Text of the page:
Butterfly roof and cantilever (Image credit: Design Milk on Flickr.com)
Butterfly roof and cantilever (Image credit: Design Milk on Flickr.com)

Skylights. Designing a home to allow natural light in is always preferred. However, spaces, surrounding environment and privacy issues don’t always allow for large enough windows. Skylights are essentially windows in the roof, though they can take a variety of forms. A well-positioned skylight can fill a room with natural light and make a huge difference to small rooms as well as large living areas. However, skylights must be intelligently designed to suit the climate and the room. Skylights facing north, if on a sloping roof, will bring in soft light, while a skylight on a flat roof will bring in sharp glare in the afternoons. In the Indian climate, a skylight will definitely reduce the need for artificial lighting but could also increase the need for air-conditioning during the warm months. Apart from this cleaning a skylight requires some effort. Nevertheless, a skylight is a very stylish addition to a home, and one that has huge practical value.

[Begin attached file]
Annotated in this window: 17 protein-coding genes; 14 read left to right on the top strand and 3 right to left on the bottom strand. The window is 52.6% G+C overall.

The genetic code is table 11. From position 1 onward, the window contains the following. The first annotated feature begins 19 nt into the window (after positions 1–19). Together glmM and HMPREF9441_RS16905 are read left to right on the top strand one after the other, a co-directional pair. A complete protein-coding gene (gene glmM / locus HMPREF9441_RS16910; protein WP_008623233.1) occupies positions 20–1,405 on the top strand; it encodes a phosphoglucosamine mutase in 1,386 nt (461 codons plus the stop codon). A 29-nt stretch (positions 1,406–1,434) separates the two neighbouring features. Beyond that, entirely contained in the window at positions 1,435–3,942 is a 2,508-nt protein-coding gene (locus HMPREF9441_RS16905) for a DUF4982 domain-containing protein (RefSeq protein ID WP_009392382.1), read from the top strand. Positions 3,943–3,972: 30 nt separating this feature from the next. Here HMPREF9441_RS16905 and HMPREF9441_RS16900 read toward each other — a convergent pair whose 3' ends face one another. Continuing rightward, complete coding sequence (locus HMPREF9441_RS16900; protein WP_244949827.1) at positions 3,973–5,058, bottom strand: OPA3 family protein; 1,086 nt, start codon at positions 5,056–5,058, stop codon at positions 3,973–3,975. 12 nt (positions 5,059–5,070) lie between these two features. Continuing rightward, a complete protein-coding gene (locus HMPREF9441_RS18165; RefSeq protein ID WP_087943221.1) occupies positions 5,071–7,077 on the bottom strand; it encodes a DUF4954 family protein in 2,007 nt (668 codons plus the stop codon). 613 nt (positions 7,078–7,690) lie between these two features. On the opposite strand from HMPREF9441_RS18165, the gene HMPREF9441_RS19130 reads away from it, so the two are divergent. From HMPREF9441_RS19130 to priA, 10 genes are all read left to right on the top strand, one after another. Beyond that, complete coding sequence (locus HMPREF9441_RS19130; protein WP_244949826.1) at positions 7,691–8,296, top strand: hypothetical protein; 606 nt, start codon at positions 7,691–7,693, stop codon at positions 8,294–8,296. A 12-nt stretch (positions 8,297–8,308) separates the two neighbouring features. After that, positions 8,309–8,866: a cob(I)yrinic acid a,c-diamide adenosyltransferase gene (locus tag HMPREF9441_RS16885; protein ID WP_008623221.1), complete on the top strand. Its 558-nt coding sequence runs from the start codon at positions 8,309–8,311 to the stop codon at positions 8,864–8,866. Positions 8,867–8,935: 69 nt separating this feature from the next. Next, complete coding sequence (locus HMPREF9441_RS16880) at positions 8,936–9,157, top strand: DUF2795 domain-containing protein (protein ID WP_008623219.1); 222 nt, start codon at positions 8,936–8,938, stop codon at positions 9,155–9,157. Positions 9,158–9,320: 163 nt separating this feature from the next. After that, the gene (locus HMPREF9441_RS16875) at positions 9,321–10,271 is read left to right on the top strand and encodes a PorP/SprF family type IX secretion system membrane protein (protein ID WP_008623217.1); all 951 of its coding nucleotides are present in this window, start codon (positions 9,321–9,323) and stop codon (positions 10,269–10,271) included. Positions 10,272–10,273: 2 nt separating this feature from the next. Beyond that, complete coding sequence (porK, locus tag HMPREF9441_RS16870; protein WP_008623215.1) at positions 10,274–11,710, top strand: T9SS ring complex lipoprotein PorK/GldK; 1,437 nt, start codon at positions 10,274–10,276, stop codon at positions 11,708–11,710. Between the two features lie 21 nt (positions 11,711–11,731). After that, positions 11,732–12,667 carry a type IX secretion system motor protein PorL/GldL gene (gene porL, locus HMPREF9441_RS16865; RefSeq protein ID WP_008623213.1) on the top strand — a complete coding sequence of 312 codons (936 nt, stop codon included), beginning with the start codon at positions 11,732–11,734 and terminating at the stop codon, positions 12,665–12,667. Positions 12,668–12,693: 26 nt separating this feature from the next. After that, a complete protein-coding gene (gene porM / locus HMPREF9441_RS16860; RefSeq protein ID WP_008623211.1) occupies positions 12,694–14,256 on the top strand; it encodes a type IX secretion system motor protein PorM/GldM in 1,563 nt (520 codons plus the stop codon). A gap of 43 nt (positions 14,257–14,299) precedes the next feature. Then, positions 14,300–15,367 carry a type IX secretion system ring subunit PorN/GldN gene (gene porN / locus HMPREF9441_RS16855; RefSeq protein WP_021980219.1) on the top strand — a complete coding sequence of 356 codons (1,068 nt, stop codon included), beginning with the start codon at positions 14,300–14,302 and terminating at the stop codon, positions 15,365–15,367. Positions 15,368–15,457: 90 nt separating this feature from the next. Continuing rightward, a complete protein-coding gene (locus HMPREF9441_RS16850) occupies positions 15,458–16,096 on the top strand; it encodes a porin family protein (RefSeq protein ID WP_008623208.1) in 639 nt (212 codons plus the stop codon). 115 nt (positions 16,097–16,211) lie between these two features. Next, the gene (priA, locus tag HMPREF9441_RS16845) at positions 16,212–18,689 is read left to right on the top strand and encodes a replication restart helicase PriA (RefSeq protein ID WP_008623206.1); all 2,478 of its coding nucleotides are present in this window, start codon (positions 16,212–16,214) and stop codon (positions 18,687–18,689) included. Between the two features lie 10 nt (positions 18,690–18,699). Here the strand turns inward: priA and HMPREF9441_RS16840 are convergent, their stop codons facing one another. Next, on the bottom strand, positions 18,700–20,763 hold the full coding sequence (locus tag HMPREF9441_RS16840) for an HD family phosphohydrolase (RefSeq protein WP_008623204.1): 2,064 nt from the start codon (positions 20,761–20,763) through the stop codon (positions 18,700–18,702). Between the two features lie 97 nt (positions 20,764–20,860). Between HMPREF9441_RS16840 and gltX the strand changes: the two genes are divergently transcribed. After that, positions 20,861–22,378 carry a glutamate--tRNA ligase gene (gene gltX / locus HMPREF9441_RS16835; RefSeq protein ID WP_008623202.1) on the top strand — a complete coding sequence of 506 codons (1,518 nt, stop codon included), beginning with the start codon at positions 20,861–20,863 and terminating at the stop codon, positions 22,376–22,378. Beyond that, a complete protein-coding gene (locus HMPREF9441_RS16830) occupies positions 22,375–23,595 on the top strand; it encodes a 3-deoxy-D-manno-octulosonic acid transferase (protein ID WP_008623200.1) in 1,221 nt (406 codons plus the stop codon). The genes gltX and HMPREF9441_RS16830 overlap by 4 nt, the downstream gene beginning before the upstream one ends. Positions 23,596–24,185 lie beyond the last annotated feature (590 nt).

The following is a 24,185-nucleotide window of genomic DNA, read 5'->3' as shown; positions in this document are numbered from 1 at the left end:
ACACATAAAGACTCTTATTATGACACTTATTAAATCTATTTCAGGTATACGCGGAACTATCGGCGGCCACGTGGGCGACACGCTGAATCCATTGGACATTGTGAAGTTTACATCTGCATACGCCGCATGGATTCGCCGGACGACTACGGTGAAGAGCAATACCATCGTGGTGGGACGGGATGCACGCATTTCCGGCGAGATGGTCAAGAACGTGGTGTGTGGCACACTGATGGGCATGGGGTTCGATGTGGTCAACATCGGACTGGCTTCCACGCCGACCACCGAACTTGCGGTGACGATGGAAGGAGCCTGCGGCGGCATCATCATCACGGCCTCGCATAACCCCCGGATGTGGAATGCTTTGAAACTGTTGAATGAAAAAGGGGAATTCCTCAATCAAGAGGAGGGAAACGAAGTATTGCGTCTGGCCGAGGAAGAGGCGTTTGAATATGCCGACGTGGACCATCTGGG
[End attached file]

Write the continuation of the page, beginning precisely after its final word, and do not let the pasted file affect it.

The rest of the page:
Staircases. Staircases are no longer just functional. In modern houses, staircases are being designed as aesthetic elements in themselves, sometimes even taking the centre-stage. While the form and material depend significantly on practical considerations, there are several trendy options. Floating staircases are hugely popular in modern, minimalist homes and add lightness to a normally heavy structure. Materials like glass, wood, metal and even coloured acrylic are being used in staircases. Additionally, spaces under staircases are being creatively used for storage or home accents.

Floating staircase (Image credit: Design Milk on Flickr.com)
Floating staircase (Image credit: Design Milk on Flickr.com)

Exposed Brick Walls. Brickwork is traditionally covered with plaster and painted. However, ‘exposed’ bricks, that is un-plastered masonry, is becoming popular in homes, restaurants and cafes. It adds a rustic and earthy feel. Exposed brick surfaces can be used in home interiors, on select walls or throughout, as well as exteriors. Exposed bricks need to be treated to be moisture proof. They are also prone to gathering dust and mould, making regular cleaning a must.